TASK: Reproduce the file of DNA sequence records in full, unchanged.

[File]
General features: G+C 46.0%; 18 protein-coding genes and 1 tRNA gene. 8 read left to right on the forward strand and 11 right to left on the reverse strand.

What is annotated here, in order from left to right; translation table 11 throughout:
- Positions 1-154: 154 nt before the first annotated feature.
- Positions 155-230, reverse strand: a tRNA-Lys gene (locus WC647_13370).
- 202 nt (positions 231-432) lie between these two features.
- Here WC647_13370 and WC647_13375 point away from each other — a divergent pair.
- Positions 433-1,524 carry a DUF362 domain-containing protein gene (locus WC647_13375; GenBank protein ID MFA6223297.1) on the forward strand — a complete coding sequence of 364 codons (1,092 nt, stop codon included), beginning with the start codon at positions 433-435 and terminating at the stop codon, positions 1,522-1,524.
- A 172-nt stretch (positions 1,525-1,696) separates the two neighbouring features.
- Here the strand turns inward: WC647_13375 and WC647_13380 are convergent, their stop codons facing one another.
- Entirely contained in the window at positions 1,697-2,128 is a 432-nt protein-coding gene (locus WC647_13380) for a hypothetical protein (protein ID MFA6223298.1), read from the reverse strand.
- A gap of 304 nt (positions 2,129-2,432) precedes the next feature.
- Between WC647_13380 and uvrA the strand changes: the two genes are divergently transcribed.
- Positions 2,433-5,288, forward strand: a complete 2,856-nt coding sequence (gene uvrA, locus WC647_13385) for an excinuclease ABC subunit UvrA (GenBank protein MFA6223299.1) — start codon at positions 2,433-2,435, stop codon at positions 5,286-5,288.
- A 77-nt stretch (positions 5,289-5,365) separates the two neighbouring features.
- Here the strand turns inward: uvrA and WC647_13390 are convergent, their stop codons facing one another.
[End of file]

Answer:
General features: G+C 46.0%; 18 protein-coding genes and 1 tRNA gene. 8 read left to right on the forward strand and 11 right to left on the reverse strand.

What is annotated here, in order from left to right; translation table 11 throughout:
- Positions 1-154: 154 nt before the first annotated feature.
- Positions 155-230, reverse strand: a tRNA-Lys gene (locus WC647_13370).
- 202 nt (positions 231-432) lie between these two features.
- Here WC647_13370 and WC647_13375 point away from each other — a divergent pair.
- Positions 433-1,524 carry a DUF362 domain-containing protein gene (locus WC647_13375; GenBank protein ID MFA6223297.1) on the forward strand — a complete coding sequence of 364 codons (1,092 nt, stop codon included), beginning with the start codon at positions 433-435 and terminating at the stop codon, positions 1,522-1,524.
- A 172-nt stretch (positions 1,525-1,696) separates the two neighbouring features.
- Here the strand turns inward: WC647_13375 and WC647_13380 are convergent, their stop codons facing one another.
- Entirely contained in the window at positions 1,697-2,128 is a 432-nt protein-coding gene (locus WC647_13380) for a hypothetical protein (protein ID MFA6223298.1), read from the reverse strand.
- A gap of 304 nt (positions 2,129-2,432) precedes the next feature.
- Between WC647_13380 and uvrA the strand changes: the two genes are divergently transcribed.
- Positions 2,433-5,288, forward strand: a complete 2,856-nt coding sequence (gene uvrA, locus WC647_13385) for an excinuclease ABC subunit UvrA (GenBank protein MFA6223299.1) — start codon at positions 2,433-2,435, stop codon at positions 5,286-5,288.
- A 77-nt stretch (positions 5,289-5,365) separates the two neighbouring features.
- Here the strand turns inward: uvrA and WC647_13390 are convergent, their stop codons facing one another.